There’s no question that vaccinations can be literally life-saving, and most horses sail right through the process without problems. But vaccine reactions do occur.
The usual, and least serious, reactions are similar to what you yourself may experience after a vaccination. Fatigue, low-grade fever and local soreness at the injection site are common in the first few days to a week or so afterward. Horses may also go off feed for a while. These are symptoms of the immune system responding to the vaccine. No specific treatment is usually required, although you may opt for a dose or two of phenylbutazone or flunixin (Banamine).
The next-most common is a more extensive reaction around the injection site, consisting of heat and swelling that extends over a wide area, and may even make it painful for the horse to move his neck. When these occur within the first day or two, they’re usually exaggerated reactions to either the specific organism you’re vaccinating against, or to the adjuvants in the vaccine, which are nonspecific immune system irritants/stimulants included to help boost the response to the vaccine. Your veterinarian should be consulted about treatments for this type of reaction, which may include bute or Banamine, hosing or corticosteroids.
When swellings at vaccination sites appear several days or more after a vaccination, the chance that the area has a bacterial infection/abscess is higher. These horses should always be seen by the veterinarian since some deep muscle infections could be fatal. Your vet will decide if antibiotics are warranted and will likely also tell you to use hot packs.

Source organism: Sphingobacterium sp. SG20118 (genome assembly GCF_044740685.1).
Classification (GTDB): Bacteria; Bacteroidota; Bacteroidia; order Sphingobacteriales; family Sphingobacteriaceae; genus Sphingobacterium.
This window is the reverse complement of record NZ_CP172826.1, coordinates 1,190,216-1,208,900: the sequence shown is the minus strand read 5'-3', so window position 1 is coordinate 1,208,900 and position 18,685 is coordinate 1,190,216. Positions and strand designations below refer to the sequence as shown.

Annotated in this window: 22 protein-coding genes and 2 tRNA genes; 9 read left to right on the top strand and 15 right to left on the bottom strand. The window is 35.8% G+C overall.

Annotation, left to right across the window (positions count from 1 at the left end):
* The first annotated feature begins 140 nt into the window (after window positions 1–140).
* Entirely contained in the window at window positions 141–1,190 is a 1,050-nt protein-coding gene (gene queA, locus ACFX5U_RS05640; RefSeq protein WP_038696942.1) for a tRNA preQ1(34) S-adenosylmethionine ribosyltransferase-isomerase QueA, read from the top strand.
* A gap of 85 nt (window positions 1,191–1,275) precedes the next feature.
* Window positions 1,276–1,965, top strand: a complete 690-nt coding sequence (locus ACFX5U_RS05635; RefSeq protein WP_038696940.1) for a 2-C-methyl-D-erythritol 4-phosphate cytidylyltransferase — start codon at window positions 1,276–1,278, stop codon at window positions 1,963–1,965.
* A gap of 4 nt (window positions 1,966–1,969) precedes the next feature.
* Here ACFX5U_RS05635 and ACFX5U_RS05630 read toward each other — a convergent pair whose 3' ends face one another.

Less common, but possible, are anaphylaxis and laminitis. Anaphylaxis is a severe, body-wide, allergic-type reaction that is life-threatening. The horse will be weak, trembling/staggering, and may collapse in shock. Although rare, these reactions are why we don’t recommend people give their own vaccinations, and why veterinarians should remain at your barn for 15 minutes or so after vaccinations.
The antidote is epinephrine, which your veterinarian will always have on hand. If you do your own vaccinations, you should be up front with your veterinarian about this, and have a frank discussion about possible anaphylaxis and whether you should be prepared for that by having epinephrine on hand. Treatment needs to be immediate; there’s no time to put in a call to the veterinarian.
The mechanism behind vaccine-triggered laminitis is unclear. Horses with Cushing’s disease or insulin resistance, particularly if they have a prior history of laminitis, may be at higher risk.
A study published in 2003, done at Texas A&M, did intradermal skin allergy testing using 70 different allergens on seven horses with chronic laminitis and seven normal horses, finding significantly more reactivity in the chronically laminitic horses. Whether reactions to allergens (which can include vaccine components) triggers the laminitis, or the chronic inflammation from laminitis makes them more susceptible to exaggerated reactions, isn’t clear. It may well be a combination of both.
The modified live intranasal vaccines, for flu and strangles, can be expected to produce some degree of fever and nasal discharge. The strangles vaccine may even produce lymph-node swelling and drainage, just like the actual disease. Use of this vaccine should be carefully weighed against risk of exposure to disease.
Finally, vaccination of horses who were recently exposed to the disease you’re vaccinating against carries a risk of precipitating the disease. A horse that’s showing no symptoms may be infected, because his immune system is dealing with the organism. Whether it’s the extra stress on the immune system, or the vaccine tying up antibodies, isn’t clear.